World's smallest nanomotor could power cell-sized nanobots for drug delivery. Scientists at the Cockrell School of Engineering at the University of Texas have built and tested what appears to be the world's smallest, fastest, and longest-running nanomotor yet – so small that it could fit inside a single cell.
The advance could be used to power nanobots that would deliver specific drugs to individual living cells inside the human body. In the distant future, when faced with a cancer diagnosis, we might be able to simply ingest a "magic pill" filled with hordes of miniscule nanobots that target individual cancerous cells with drugs and leave the healthy ones unharmed. New material for flat semiconductors. Researchers around the world have been working to harness the unusual properties of graphene, a two-dimensional sheet of carbon atoms.
But graphene lacks one important characteristic that would make it even more useful: a property called a bandgap, which is essential for making devices such as computer chips and solar cells. Now, researchers at MIT and Harvard University have found a two-dimensional material whose properties are very similar to graphene, but with some distinct advantages — including the fact that this material naturally has a usable bandgap. The research, just published online in the Journal of the American Chemical Society, was carried out by MIT assistant professor of chemistry Mircea Dincă and seven co-authors. A glow of recognition. Researchers at MIT have developed a new way of revealing the presence of specific chemicals — whether toxins, disease markers, pathogens or explosives.
The system visually signals the presence of a target chemical by emitting a fluorescent glow. The approach combines fluorescent molecules with an open scaffolding called a metal-organic framework (MOF). This structure provides lots of open space for target molecules to occupy, bringing them into close proximity with fluorescent molecules that react to their presence. The findings were reported in the Journal of the American Chemical Society in a paper by assistant professor of chemistry Mircea Dincă, with postdoc Natalia Shustova and undergraduate student Brian McCarthy, published online in November and to appear in a forthcoming print issue. Synthetic biology gets reborn as an aesthetic dream - 28 April 2014. Book information Synthetic Aesthetics: Investigating synthetic biology's designs on nature by Alexandra Daisy Ginsberg, Jane Calvert, Pablo Schyfter, Alistair Elfick and Drew Endy Published by: The MIT Press Price: $34.95/£24.95 Grand designs: xylem cells could help us make stronger buildings (Image: Dr David Furness, Keele University/SPL/Getty Images) In Synthetic Aesthetics, researchers and designers team up to present an exciting way of learning from nature SYNTHETIC biology is not like other sciences.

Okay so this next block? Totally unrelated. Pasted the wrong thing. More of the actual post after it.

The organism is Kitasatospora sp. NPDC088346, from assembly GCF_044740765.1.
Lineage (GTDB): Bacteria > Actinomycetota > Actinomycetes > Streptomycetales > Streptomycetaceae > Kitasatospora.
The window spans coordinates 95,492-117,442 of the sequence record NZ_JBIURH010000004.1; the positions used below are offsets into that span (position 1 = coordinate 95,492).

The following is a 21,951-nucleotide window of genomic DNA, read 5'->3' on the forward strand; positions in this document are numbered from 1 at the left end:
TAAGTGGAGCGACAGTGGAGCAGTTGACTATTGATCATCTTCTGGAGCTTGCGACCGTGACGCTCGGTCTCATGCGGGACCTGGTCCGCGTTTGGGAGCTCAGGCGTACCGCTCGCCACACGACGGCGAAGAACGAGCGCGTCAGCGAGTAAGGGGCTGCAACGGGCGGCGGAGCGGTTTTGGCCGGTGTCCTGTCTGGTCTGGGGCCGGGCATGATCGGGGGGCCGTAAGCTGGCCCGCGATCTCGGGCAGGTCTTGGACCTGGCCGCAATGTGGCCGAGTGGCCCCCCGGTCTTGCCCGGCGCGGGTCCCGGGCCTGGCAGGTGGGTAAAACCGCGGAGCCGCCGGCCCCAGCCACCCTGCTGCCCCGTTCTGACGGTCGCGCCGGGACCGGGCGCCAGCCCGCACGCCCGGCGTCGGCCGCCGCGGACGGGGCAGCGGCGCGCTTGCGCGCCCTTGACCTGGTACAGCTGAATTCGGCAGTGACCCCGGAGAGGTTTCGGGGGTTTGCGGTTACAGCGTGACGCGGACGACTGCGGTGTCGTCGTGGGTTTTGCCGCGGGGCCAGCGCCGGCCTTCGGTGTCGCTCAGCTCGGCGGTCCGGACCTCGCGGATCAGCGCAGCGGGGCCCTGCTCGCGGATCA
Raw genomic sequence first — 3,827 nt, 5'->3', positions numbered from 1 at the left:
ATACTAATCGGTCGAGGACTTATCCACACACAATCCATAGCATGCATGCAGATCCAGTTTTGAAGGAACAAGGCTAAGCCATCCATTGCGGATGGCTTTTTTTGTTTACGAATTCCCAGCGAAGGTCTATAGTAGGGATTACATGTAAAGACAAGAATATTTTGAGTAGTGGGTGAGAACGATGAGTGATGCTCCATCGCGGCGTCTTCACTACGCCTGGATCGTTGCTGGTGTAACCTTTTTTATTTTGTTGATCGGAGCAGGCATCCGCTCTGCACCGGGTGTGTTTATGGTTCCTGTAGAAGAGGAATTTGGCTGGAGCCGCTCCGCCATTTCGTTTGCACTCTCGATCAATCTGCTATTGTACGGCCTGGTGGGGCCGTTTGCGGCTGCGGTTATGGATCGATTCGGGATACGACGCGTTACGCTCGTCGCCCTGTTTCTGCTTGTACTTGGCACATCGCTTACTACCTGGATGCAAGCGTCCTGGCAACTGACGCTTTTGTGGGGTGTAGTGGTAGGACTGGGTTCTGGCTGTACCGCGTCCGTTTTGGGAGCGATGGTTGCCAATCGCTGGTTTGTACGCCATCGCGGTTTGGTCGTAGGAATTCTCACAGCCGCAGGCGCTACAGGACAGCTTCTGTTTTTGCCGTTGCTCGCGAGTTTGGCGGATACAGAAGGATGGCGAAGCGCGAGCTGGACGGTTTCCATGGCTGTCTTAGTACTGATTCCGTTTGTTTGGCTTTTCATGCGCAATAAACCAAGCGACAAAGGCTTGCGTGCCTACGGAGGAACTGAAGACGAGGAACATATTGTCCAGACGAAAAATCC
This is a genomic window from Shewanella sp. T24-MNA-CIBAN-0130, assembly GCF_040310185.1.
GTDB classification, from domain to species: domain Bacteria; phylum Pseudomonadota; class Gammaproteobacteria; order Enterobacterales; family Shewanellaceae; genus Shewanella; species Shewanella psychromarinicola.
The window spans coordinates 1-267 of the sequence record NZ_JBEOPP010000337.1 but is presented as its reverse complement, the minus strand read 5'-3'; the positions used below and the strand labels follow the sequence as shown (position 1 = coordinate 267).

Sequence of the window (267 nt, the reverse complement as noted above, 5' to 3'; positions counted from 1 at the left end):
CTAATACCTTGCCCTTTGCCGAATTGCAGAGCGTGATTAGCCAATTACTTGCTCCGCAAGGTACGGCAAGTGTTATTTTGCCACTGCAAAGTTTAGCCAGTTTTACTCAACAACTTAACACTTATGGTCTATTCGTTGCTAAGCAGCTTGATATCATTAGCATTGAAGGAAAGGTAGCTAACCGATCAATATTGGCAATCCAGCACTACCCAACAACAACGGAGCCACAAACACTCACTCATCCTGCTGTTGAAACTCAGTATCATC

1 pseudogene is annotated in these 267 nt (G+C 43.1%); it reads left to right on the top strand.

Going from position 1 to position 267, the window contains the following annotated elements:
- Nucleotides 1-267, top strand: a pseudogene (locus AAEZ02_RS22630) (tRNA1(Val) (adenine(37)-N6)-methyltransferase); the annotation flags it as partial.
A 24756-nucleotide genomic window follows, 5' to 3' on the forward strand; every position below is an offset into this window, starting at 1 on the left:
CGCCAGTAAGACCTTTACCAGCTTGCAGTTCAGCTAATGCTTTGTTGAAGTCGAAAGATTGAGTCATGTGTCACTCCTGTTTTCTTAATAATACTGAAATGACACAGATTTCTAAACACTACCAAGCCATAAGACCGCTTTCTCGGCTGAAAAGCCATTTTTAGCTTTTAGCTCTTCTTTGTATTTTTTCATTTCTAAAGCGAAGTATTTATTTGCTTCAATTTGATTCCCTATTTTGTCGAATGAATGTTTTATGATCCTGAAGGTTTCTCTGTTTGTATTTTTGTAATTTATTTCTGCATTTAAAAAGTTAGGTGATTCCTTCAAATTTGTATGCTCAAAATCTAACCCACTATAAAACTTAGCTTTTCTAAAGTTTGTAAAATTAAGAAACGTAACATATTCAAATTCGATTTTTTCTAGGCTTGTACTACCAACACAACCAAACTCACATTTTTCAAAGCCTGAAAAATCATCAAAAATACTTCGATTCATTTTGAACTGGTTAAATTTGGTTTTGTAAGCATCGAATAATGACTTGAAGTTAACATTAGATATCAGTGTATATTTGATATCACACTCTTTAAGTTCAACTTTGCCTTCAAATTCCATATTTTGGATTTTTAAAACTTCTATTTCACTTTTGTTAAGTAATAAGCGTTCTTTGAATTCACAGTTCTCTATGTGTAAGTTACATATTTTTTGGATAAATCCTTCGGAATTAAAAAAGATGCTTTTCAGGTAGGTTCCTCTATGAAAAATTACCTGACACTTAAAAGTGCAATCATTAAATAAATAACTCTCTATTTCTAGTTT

If synthetic biologists think like scientists, they may miss their eureka moment. Synthetic biology is an emerging discipline, but paradoxically it is not particularly new.
Since the mid-1970s we have been developing ways of instructing pieces of biology to perform useful tasks in an ever more efficient and sustainable way. Much of this has found its expression in industrial biotechnology, manufacturing things like drugs, enzymes and proteins. It has applications in everything from biofuels to pollution sensors, from smart plastics to cutting-edge medicines. You could conceive of synthetic biology as writing little DNA programs that instruct cell behaviour, like a little genetic app.
We're Only Just Starting To Understand The Miracle Of Hagfish Slime. Get excited – spider silk finally looks ready for commercialization. UC Riverside Researcher Uses Snail Teeth as Inspiration for More Efficient Solar Cells. A recent study conducted at the University of California has shown how teeth-growing techniques of marine snails can be applied to the solar industry, helping to create improved solar cells and lithium-ion batteries.
The findings show that gumboot chitons – a variety of large marine snails – use conveyer belt-like magnetic teeth to grasp algae on rocks. This biomineralization process could help grow minerals used in solar cells and batteries and also make harder, abrasion and impact-resistant materials. David Kisailus, assistant professor of chemical and environmental engineering at the University of California, Riverside started studying chitons five years ago, with particular focus on its specific teeth-forming process.
Graphene-based nano-antennas may enable cooperating smart dust swarms. Smart dust.
Utility fog. Programmable matter. Grey and blue goo. First reported self-healing polymer that spontaneously and independently repairs itself. Scientists in Spain have reported the first self-healing polymer that spontaneously and independently repairs itself without any intervention.
The new material could be used to improve the security and lifetime of plastic parts in everyday products such as electrical components, cars and even houses. The researchers have dubbed the material a 'Terminator' polymer in tribute to the shape-shifting, molten T-100 terminator robot from the Terminator 2 film. The research is published in the Royal Society of Chemistry journal Materials Horizons. Self-healing polymers that can spontaneously achieve quantitative healing in the absence of a catalyst have never been reported, until now. The scientists prepared the self-healing thermoset elastomers from common polymeric starting materials using a simple and inexpensive approach. How Flake-Handling Trick Will Enable Graphene's Next Revolution.
In recent months, a new sense of excitement has spread through the graphene research community.
These guys are no longer focused on what they can do with single layers of carbon chickenwire. Instead they have a more ambitious plan. The new goal is to take single layers of high quality graphene and pile them on top of each other to create what physicists call van der Waals heterostructures, layer cakes of carbon crystals each just a single atom thick that promise to behave in entirely new ways. The hope is that this will open the way to undreamt of applications in superconductivity, semiconductor physics and so on. Scientists push and pull droplets with graphene. Scientists at the U.S.